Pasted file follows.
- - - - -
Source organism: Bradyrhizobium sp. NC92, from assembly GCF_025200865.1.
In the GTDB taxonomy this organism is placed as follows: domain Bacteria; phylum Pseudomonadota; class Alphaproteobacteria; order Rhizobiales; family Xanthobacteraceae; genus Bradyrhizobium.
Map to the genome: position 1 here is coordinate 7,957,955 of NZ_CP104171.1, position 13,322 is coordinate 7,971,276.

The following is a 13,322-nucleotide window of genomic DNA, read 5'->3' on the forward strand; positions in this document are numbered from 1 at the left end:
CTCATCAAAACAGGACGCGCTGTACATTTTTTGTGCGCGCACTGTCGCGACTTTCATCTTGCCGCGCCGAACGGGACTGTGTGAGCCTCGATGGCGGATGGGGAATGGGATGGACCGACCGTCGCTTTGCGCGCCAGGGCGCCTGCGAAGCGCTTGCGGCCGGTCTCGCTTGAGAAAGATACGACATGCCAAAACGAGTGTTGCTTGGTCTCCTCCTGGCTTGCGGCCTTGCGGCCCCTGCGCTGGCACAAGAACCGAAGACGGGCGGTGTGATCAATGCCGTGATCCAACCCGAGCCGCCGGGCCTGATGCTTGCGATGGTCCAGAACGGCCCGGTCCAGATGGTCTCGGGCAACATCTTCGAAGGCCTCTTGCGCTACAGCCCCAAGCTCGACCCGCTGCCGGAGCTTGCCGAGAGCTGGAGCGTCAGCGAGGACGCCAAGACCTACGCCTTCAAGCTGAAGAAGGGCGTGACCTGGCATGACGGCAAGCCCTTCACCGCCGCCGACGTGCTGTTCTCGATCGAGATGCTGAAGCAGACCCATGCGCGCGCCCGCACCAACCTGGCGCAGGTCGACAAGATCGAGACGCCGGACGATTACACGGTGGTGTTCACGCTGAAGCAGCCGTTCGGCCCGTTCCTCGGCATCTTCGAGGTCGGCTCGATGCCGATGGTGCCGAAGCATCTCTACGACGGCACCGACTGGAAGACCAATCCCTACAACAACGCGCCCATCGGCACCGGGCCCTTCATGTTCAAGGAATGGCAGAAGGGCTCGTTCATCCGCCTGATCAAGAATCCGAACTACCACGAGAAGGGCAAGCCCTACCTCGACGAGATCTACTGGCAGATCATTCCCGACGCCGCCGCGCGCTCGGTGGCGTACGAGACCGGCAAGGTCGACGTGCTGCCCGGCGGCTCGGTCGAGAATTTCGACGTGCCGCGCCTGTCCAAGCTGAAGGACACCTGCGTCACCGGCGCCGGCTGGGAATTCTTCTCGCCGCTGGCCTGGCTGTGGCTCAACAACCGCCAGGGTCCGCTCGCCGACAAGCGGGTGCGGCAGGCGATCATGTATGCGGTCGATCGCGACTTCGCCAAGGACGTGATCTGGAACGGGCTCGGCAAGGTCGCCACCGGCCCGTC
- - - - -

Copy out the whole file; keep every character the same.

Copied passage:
Source organism: Bradyrhizobium sp. NC92, from assembly GCF_025200865.1.
In the GTDB taxonomy this organism is placed as follows: domain Bacteria; phylum Pseudomonadota; class Alphaproteobacteria; order Rhizobiales; family Xanthobacteraceae; genus Bradyrhizobium.
Map to the genome: position 1 here is coordinate 7,957,955 of NZ_CP104171.1, position 13,322 is coordinate 7,971,276.

The following is a 13,322-nucleotide window of genomic DNA, read 5'->3' on the forward strand; positions in this document are numbered from 1 at the left end:
CTCATCAAAACAGGACGCGCTGTACATTTTTTGTGCGCGCACTGTCGCGACTTTCATCTTGCCGCGCCGAACGGGACTGTGTGAGCCTCGATGGCGGATGGGGAATGGGATGGACCGACCGTCGCTTTGCGCGCCAGGGCGCCTGCGAAGCGCTTGCGGCCGGTCTCGCTTGAGAAAGATACGACATGCCAAAACGAGTGTTGCTTGGTCTCCTCCTGGCTTGCGGCCTTGCGGCCCCTGCGCTGGCACAAGAACCGAAGACGGGCGGTGTGATCAATGCCGTGATCCAACCCGAGCCGCCGGGCCTGATGCTTGCGATGGTCCAGAACGGCCCGGTCCAGATGGTCTCGGGCAACATCTTCGAAGGCCTCTTGCGCTACAGCCCCAAGCTCGACCCGCTGCCGGAGCTTGCCGAGAGCTGGAGCGTCAGCGAGGACGCCAAGACCTACGCCTTCAAGCTGAAGAAGGGCGTGACCTGGCATGACGGCAAGCCCTTCACCGCCGCCGACGTGCTGTTCTCGATCGAGATGCTGAAGCAGACCCATGCGCGCGCCCGCACCAACCTGGCGCAGGTCGACAAGATCGAGACGCCGGACGATTACACGGTGGTGTTCACGCTGAAGCAGCCGTTCGGCCCGTTCCTCGGCATCTTCGAGGTCGGCTCGATGCCGATGGTGCCGAAGCATCTCTACGACGGCACCGACTGGAAGACCAATCCCTACAACAACGCGCCCATCGGCACCGGGCCCTTCATGTTCAAGGAATGGCAGAAGGGCTCGTTCATCCGCCTGATCAAGAATCCGAACTACCACGAGAAGGGCAAGCCCTACCTCGACGAGATCTACTGGCAGATCATTCCCGACGCCGCCGCGCGCTCGGTGGCGTACGAGACCGGCAAGGTCGACGTGCTGCCCGGCGGCTCGGTCGAGAATTTCGACGTGCCGCGCCTGTCCAAGCTGAAGGACACCTGCGTCACCGGCGCCGGCTGGGAATTCTTCTCGCCGCTGGCCTGGCTGTGGCTCAACAACCGCCAGGGTCCGCTCGCCGACAAGCGGGTGCGGCAGGCGATCATGTATGCGGTCGATCGCGACTTCGCCAAGGACGTGATCTGGAACGGGCTCGGCAAGGTCGCCACCGGCCCGTC